The Super Mario Bros. Movie is one of those watches where it is best not to get too bogged down in the lore of the whole thing — after all, this is a goofy intro to the Mario universe and not some David Attenborough deep-dive into the inner workings of the Mushroom Kingdom. But that hasn’t stopped there from being some questions that need answering, such as, how on Earth do those brick blocks float?
Fortunately, one of the film’s directors, Aaron Horvath, has offered an explanation for that very topic in a recent interview with Variety, and it’s all thanks to an in-universe substance called “Floatanium” (thanks, Go Nintendo).
While the explanation never made it into the final movie script (don’t worry, there are no spoilers here), Horvath outlined the basic principle to Variety, stating the following:
“Our idea was that there’s a mineral that’s natural to the Mushroom Kingdom, which we call ‘floatanium,’ because it sounded funny to us,” Horvath says. “The Toads mine it and transform it into these blocks and use them for construction purposes.”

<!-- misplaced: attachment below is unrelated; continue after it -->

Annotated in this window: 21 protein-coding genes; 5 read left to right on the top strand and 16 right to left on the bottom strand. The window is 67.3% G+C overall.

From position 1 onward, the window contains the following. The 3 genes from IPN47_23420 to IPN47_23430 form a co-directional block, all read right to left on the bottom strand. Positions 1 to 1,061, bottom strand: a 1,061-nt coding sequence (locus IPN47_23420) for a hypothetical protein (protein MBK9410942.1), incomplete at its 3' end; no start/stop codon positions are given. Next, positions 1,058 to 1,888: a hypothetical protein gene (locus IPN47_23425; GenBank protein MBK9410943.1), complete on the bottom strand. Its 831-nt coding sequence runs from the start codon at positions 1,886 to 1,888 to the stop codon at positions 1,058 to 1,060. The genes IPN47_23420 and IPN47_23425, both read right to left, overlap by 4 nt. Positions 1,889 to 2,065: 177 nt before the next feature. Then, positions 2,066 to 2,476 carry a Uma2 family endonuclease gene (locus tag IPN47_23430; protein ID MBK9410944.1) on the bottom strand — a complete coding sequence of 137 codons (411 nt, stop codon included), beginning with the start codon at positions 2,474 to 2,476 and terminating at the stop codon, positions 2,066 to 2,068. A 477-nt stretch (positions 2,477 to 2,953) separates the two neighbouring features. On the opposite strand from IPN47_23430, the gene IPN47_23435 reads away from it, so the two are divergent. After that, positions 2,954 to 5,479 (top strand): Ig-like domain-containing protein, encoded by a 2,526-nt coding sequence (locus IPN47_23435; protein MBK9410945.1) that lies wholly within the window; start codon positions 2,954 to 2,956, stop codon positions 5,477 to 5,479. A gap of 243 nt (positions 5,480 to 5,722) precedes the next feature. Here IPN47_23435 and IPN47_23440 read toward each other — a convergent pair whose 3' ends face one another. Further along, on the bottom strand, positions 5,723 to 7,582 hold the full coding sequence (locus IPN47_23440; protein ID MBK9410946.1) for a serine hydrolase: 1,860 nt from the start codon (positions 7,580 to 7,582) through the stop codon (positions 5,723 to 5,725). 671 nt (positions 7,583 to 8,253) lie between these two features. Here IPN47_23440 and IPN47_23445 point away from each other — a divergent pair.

Now, can we really consider Floatanium ‘canon’ to the Mario Universe? No way — don’t expect to see it mentioned in a ‘Mario Historia’, should we get one somewhere down the line — but it is a pretty neat explanation all the same. The thought of how certain blocks can float had never really entered our minds, so we can totally believe that there is some kind of rare mineral trade going on behind the scenes, with the Mushroom Kingdom’s mining operation shipping out the goods to the Jungle Kingdom and beyond.
The Variety feature also contains insights from Shigeru Miyamoto, Illumination CEO Chris Meledandri and the film’s cast. You can check out the full article here.
What do you make of this explanation? Let let us know in the comments.